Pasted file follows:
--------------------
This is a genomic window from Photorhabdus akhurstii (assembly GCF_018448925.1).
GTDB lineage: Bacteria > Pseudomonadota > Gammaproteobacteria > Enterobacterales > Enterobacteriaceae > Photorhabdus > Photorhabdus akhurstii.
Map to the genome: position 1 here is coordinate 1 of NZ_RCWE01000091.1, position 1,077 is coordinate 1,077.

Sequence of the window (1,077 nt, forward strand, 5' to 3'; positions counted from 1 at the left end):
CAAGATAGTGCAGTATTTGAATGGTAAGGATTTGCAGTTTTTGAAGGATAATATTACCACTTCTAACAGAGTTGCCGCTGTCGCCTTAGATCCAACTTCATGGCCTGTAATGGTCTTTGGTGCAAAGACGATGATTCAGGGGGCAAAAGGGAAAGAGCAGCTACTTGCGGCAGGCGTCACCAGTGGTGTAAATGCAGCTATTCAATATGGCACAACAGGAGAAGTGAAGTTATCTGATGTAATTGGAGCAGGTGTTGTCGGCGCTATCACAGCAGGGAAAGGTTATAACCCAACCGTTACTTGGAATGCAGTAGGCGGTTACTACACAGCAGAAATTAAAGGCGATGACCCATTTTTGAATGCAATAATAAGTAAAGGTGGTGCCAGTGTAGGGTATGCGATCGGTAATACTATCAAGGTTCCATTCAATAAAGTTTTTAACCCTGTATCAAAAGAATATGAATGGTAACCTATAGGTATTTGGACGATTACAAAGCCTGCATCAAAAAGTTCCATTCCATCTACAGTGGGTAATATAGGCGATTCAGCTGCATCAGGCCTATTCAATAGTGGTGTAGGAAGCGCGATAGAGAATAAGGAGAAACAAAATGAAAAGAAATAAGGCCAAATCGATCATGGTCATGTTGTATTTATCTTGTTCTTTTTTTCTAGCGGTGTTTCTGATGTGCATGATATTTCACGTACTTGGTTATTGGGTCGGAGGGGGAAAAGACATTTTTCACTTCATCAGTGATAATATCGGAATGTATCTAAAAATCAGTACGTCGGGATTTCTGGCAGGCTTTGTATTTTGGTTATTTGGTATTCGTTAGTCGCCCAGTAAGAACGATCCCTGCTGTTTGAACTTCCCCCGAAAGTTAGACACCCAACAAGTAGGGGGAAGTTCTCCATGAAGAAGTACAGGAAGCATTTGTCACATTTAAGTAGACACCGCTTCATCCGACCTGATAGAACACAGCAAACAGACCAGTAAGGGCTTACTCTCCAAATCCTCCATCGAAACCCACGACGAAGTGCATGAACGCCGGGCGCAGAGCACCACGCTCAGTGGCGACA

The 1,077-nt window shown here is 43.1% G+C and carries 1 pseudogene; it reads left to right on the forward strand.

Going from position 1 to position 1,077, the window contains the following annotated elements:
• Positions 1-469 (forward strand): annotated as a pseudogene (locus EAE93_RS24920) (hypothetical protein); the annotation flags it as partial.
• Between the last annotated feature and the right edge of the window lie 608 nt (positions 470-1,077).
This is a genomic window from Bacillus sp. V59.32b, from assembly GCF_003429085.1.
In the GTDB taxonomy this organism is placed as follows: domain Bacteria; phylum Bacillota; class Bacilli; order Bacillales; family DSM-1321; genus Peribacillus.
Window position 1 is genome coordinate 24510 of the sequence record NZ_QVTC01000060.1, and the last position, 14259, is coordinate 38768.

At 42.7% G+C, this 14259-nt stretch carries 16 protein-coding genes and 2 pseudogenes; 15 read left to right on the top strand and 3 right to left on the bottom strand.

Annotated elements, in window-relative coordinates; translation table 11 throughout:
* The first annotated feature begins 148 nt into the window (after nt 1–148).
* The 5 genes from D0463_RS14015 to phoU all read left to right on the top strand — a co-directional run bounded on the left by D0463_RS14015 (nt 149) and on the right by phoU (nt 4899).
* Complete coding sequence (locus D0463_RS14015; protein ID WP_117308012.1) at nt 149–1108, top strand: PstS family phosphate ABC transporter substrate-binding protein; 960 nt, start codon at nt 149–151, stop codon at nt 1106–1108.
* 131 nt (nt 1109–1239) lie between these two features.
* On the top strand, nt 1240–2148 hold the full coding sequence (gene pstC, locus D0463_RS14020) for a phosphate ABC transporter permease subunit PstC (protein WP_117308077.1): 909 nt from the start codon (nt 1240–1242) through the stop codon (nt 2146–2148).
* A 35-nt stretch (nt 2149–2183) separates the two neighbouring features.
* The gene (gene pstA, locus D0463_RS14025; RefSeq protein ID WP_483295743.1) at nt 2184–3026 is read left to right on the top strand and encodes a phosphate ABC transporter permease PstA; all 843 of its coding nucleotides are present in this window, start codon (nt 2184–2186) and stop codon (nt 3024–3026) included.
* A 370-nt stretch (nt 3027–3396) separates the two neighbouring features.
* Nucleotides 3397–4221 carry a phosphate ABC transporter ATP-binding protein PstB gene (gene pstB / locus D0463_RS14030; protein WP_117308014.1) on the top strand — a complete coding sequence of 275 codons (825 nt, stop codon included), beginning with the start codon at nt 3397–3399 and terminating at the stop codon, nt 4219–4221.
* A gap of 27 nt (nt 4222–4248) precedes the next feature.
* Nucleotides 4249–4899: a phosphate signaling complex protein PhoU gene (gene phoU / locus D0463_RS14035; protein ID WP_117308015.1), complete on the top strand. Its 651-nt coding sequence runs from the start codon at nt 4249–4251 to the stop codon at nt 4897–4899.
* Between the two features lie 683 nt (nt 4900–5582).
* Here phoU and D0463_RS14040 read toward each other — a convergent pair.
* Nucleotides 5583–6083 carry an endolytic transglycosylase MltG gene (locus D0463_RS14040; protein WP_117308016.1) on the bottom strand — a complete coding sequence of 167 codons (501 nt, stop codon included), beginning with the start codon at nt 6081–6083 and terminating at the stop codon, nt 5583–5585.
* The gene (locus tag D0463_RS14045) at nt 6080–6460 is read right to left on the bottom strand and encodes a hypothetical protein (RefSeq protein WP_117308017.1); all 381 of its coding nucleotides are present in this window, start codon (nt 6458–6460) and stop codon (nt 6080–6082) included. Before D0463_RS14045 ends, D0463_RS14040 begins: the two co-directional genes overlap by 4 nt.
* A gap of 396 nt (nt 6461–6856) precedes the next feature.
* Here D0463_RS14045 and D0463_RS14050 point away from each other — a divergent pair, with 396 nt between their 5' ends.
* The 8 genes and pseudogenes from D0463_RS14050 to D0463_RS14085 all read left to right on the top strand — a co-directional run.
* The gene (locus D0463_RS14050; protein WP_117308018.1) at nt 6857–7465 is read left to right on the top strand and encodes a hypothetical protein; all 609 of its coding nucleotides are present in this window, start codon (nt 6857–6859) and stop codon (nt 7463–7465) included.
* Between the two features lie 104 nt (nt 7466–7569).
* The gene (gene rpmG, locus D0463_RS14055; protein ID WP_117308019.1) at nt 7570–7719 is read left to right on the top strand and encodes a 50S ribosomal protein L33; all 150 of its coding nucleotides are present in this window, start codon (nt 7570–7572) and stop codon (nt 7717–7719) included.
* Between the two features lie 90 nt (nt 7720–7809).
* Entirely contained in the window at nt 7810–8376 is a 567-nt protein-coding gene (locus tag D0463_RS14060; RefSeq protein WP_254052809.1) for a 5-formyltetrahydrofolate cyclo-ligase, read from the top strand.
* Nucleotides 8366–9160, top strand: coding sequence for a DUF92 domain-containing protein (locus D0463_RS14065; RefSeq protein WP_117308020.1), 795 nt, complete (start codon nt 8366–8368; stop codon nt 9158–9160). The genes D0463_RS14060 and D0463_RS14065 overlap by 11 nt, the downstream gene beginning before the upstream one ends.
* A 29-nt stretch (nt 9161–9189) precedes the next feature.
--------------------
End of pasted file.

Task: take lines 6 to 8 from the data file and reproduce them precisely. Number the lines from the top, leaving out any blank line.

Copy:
The 1,077-nt window shown here is 43.1% G+C and carries 1 pseudogene; it reads left to right on the forward strand.

Going from position 1 to position 1,077, the window contains the following annotated elements:
• Positions 1-469 (forward strand): annotated as a pseudogene (locus EAE93_RS24920) (hypothetical protein); the annotation flags it as partial.